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What are the advantages / disadvantages of using cooperative linux like portable ubuntu for example compared to a qemu or any other virtual machine installation. Is one option notably faster than the other plus and other things that should be taken into consideration.

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I found both options to be rather slow. The problem is that both run all the code associated with the guest on a single thread, even if you have a multi-core machine and for the host OS it looks like "any other thread" which can be preempted by other threads on the host OS...

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I'm currently using a Colinux-based Arch Linux system. I like it because it's very lightweight compared to a standalone edition, especially of system such as Ubuntu.

Colinux is currently single-core only, newest VirtualBox supports multicore (if your CPU has VT-x).

Graphics can be tricky. If you use Colinux with simple X11 forwarding (connecting it to a Windows X-server like Xming - I believe this is what andLinux and Portable Ubuntu do), you get a nice 'seamless mode' - Linux applications run alongside Windows ones, not in separate window; you don't need a separate window manager - but it isn't as responsive as VM would be.

You can also set up a VNC server in the guest and log in from the host. No seamless mode, but it's more responsive and can be overall more comfortable. Still no chance of 3D acceleration, though.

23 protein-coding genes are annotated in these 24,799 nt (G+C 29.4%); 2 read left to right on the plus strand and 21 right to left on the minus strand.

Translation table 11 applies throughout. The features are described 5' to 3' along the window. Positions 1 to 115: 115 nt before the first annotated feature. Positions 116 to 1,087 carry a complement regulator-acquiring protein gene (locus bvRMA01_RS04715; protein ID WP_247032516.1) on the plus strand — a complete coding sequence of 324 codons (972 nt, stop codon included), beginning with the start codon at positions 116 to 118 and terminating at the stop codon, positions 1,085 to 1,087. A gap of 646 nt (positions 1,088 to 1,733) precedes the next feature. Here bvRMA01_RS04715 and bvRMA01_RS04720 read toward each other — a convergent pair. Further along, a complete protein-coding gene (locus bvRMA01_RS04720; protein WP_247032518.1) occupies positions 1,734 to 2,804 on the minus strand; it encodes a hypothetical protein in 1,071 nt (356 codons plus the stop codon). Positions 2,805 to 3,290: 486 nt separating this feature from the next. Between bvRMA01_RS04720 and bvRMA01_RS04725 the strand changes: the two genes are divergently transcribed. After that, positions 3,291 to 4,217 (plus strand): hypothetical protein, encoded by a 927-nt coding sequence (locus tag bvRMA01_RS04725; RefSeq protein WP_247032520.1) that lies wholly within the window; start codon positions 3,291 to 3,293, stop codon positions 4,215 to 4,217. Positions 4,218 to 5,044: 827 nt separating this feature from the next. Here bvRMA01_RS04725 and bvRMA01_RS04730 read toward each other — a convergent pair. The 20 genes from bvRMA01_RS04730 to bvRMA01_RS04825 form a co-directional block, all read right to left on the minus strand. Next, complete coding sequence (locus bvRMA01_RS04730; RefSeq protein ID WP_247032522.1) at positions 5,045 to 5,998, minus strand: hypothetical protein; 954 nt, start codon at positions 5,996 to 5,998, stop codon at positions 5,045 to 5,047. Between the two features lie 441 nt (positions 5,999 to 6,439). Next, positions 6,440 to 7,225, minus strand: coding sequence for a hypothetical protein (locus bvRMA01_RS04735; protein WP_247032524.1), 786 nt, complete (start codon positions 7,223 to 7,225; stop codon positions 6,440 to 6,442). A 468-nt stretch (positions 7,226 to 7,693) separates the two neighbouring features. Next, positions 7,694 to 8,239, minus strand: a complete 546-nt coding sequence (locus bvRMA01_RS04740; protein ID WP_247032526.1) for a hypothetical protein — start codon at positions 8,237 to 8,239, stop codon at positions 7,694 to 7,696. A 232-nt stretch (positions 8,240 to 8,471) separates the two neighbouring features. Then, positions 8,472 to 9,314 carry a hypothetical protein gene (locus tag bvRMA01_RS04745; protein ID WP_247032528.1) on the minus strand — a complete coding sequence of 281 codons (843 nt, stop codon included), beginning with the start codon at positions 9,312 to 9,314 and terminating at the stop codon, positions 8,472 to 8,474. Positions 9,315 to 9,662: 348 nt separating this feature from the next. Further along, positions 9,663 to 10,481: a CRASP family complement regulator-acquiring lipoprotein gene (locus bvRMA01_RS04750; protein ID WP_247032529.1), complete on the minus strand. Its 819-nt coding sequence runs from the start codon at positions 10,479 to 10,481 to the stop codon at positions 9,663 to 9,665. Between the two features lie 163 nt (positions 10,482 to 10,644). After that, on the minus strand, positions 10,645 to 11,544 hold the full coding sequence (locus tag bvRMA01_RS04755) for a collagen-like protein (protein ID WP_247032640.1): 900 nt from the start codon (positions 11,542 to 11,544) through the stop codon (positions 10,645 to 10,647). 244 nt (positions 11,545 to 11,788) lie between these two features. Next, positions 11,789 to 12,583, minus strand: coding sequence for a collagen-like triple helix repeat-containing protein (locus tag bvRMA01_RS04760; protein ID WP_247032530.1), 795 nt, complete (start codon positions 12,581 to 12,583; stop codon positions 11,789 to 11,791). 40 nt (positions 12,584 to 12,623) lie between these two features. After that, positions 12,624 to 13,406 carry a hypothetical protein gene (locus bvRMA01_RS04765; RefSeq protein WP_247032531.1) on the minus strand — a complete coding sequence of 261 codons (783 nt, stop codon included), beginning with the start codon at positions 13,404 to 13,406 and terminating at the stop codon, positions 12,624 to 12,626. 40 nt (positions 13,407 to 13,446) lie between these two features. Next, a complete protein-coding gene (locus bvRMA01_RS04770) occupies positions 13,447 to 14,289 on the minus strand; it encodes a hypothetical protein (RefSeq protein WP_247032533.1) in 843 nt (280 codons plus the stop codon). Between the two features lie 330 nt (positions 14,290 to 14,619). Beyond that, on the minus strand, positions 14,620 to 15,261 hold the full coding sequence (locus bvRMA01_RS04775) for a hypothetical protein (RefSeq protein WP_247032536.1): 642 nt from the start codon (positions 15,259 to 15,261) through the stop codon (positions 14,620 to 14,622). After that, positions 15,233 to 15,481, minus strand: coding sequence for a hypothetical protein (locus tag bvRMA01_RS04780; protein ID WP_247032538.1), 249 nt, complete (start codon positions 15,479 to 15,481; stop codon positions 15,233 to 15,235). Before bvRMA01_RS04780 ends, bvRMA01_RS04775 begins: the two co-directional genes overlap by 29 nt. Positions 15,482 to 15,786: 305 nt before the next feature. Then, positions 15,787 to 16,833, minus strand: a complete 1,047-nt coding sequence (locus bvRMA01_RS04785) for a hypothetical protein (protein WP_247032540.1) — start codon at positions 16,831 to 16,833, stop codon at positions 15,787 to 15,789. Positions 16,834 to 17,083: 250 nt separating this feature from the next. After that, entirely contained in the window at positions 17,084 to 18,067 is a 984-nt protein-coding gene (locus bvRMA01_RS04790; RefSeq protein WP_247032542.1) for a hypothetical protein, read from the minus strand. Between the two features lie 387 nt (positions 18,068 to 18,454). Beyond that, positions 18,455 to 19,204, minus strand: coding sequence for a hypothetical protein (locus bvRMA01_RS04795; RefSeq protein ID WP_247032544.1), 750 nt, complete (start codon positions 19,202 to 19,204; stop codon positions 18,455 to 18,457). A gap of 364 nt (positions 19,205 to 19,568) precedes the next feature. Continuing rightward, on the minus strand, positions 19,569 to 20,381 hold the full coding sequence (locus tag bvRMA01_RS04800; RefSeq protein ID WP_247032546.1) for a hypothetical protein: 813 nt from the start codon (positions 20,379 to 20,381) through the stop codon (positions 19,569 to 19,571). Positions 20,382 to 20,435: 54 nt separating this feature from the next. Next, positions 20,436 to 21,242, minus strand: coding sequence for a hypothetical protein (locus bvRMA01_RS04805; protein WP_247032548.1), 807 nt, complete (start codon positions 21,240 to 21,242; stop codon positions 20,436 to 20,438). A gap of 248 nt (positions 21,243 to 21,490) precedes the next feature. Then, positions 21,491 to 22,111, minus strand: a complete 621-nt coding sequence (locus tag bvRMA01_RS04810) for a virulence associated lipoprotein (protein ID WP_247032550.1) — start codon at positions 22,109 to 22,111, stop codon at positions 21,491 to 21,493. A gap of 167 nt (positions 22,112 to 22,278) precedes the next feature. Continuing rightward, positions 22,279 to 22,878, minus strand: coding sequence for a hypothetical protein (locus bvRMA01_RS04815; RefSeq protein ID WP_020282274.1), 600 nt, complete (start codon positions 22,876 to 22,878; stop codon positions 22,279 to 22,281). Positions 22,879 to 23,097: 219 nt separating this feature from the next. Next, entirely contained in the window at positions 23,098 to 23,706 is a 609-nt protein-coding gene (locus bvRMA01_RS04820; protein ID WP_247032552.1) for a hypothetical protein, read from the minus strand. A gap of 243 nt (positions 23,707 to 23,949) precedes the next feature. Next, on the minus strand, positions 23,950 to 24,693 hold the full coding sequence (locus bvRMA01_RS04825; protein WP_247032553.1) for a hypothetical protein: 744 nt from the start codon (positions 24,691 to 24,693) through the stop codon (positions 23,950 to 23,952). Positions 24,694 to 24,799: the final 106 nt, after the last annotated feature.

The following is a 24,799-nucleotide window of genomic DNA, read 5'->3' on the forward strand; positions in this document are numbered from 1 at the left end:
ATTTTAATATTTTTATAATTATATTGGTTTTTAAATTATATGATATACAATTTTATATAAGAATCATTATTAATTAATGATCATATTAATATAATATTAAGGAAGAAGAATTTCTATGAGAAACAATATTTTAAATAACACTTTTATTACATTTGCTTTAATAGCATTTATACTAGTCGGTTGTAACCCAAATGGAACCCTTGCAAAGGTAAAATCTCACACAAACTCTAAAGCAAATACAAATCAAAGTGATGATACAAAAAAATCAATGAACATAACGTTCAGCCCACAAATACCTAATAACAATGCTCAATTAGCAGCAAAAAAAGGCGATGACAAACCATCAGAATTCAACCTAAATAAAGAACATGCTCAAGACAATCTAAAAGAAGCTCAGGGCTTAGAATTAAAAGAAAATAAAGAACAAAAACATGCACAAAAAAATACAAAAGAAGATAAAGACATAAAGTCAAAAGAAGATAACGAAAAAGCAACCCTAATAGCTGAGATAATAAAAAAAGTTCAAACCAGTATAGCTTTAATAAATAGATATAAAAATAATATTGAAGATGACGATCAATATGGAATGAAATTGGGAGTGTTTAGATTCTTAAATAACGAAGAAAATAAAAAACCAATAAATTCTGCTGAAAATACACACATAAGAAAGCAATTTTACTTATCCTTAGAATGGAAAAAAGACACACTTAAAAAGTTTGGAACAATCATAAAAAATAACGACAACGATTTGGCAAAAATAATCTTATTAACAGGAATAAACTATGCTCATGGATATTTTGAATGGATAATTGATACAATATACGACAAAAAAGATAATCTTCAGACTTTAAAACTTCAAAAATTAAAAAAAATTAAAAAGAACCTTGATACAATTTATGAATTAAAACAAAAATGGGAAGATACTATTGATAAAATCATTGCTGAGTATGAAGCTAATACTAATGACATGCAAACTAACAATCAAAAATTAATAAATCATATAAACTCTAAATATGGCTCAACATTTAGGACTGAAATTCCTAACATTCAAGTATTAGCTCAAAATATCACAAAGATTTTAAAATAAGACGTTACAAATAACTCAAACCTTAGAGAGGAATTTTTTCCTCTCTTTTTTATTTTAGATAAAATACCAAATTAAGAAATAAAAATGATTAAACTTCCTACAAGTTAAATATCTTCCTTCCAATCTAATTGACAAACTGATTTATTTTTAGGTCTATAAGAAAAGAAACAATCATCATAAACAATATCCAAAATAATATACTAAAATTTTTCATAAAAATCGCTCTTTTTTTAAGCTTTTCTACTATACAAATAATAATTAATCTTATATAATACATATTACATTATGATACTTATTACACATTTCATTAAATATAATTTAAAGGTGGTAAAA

Due to not having to run X/window manager/various daemons, Colinux is noticeably lighter on RAM. I believe it's also faster, but I haven't tested much.

I've succeeded in running the same Arch installation (from a separate partition) both in Colinux and natively - look here for details on such installation. However, I think VirtualBox can do that too.

Be aware that you can't use both at the same time - Colinux refuses to run alongside a VM.

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With VirtualBox you can have both seamless mode (as described by hmp) and 3d/video acceleration (even though it is an experimental feature). But your virtual machine takes more RAM and hard disk space because you need to emulate lots of things. –  liori Apr 9 '10 at 23:15

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